Delivery drivers for UPS and FedEx didn’t work on Christmas – leaving many customers annoyed they didn’t get presents delivered to friends and relatives by the holiday.
The drivers weren’t the only ones not working around the holidays. The Workforce Institute at Kronos and Harris Interactive (News - Alert) did a survey which found that 38 percent of full-time workers took off Christmas Eve in 2012. In addition, some 26 percent of full-time workers said their workplaces were closed between Christmas and New Year's Day last year. Compare that to 14 percent of workers who took Christmas Eve off in 2007.
And what did the employees do during the month of December last year – based on the survey? Some 17 percent said the month was busiest of the year for their workplace. On the other hand, some 15 percent said workplaces resembled "a ghost town."
Many employees are working on or are on-call during the holidays. Emergency crews are braving the cold to get power back on in the United States and Canada after a nasty ice storm. Police, firefighters, EMS crews and health-care providers are working as well. Emergencies never stop.
Interestingly, IT pros will be on call this holiday season, too. Much of the work is expected to relate to remote network access problems and other glitches, according to a report from Network Computing based on an Ipswitch (News - Alert) survey.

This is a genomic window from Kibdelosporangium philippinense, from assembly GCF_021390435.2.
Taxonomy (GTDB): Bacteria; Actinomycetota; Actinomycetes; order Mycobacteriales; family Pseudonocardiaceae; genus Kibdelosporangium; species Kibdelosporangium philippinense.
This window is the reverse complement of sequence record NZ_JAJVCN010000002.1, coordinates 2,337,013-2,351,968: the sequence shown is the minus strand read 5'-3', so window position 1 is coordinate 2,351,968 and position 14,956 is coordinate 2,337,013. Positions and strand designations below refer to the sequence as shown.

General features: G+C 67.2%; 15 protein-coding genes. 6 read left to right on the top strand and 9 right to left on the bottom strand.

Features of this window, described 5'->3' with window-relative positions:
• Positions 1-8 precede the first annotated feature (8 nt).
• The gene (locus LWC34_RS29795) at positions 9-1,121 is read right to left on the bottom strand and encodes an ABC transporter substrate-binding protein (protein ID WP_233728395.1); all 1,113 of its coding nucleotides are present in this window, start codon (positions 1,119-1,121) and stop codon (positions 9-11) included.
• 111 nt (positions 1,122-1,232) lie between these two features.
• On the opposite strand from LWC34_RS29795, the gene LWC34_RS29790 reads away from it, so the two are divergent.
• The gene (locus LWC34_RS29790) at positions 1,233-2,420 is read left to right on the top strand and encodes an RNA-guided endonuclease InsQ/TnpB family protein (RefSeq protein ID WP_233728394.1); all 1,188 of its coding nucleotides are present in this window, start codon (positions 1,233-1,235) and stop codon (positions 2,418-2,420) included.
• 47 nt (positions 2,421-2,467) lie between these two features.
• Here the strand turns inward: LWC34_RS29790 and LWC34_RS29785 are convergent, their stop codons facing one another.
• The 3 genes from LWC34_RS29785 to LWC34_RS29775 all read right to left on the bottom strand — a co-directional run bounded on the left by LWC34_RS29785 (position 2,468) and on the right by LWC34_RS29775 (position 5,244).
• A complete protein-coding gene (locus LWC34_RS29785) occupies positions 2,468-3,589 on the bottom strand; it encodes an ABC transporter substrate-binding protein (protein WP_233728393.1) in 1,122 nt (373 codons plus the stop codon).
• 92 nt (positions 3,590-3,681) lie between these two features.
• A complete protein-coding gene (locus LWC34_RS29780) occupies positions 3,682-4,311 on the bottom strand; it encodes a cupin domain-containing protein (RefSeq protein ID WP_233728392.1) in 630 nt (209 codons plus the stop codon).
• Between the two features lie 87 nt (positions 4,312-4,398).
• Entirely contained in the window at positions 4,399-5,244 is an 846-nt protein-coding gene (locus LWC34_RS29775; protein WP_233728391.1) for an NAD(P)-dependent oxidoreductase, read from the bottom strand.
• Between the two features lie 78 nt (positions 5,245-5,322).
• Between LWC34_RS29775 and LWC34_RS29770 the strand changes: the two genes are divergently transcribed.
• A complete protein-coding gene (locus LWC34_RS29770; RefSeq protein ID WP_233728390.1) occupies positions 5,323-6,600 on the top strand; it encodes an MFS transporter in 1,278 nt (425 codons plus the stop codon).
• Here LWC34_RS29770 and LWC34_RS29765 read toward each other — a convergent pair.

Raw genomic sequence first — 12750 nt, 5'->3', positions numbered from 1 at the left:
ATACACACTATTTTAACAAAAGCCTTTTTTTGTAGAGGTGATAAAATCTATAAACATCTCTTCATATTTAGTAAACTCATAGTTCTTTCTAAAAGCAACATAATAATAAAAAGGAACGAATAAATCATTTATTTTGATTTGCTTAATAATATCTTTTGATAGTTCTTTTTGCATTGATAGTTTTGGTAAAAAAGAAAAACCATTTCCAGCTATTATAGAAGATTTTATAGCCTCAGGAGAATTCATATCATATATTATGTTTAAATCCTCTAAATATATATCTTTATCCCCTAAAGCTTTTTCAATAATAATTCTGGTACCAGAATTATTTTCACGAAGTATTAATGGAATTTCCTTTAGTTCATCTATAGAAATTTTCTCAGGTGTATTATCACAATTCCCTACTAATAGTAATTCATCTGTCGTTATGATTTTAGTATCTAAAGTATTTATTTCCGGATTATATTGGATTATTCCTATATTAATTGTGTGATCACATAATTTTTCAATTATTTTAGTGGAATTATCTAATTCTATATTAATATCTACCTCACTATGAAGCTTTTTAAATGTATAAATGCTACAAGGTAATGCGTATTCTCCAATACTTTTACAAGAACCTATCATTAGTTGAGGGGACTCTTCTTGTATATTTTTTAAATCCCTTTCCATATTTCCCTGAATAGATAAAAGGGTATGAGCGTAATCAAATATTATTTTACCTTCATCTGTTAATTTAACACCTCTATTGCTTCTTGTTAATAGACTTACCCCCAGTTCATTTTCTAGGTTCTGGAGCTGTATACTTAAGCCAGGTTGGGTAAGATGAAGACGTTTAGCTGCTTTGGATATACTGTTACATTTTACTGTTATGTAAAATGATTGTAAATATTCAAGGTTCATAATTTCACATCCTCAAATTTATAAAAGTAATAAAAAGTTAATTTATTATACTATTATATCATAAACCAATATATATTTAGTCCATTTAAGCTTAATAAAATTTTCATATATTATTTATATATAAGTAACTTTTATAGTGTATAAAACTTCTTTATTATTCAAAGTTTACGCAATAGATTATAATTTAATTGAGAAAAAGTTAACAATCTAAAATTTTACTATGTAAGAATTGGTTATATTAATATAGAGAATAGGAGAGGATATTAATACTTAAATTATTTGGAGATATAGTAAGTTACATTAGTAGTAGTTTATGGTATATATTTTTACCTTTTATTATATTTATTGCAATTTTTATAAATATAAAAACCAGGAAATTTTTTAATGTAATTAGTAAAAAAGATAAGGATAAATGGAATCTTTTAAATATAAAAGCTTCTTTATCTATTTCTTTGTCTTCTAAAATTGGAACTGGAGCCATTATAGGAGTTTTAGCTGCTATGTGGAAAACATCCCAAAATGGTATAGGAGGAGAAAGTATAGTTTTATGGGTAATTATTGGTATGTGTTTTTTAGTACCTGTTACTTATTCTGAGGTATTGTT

In fact, a survey of more than 140 IT professionals conducted by Ipswitch found that 46 percent will be on call during the holiday season.
What will they be working on? Some 51 percent will help users who need to access their networks remotely. Another 26 percent will deal with inadequate app performance. Still, 17 percent will help those who have forgotten passwords.
And it’s clear there’s a need. The survey showed about a third of those responding said they saw “a major network outage during previous holiday seasons,” the report said.
“Even the holidays can’t provide a brief respite for many hardworking IT pros,” Ennio Carboni, president of Ipswitch's network management division, said in a statement. “They may be giving up downtime with friends and family to make sure your networks have uptime.”
It was also found that 39 percent of IT administrators surveyed spend between 40 and 60 percent of their time responding to user problems. Another 21 percent of the administrators spend even more time on those efforts.
So the survey showed that 56 percent of the respondents said they want to spend less of 2014 dealing with network problems, and 11 percent want to see less network problems from bring your own devices (BYODs).
IT pros want a happy holiday season, too.
Edited by Cassandra Tucker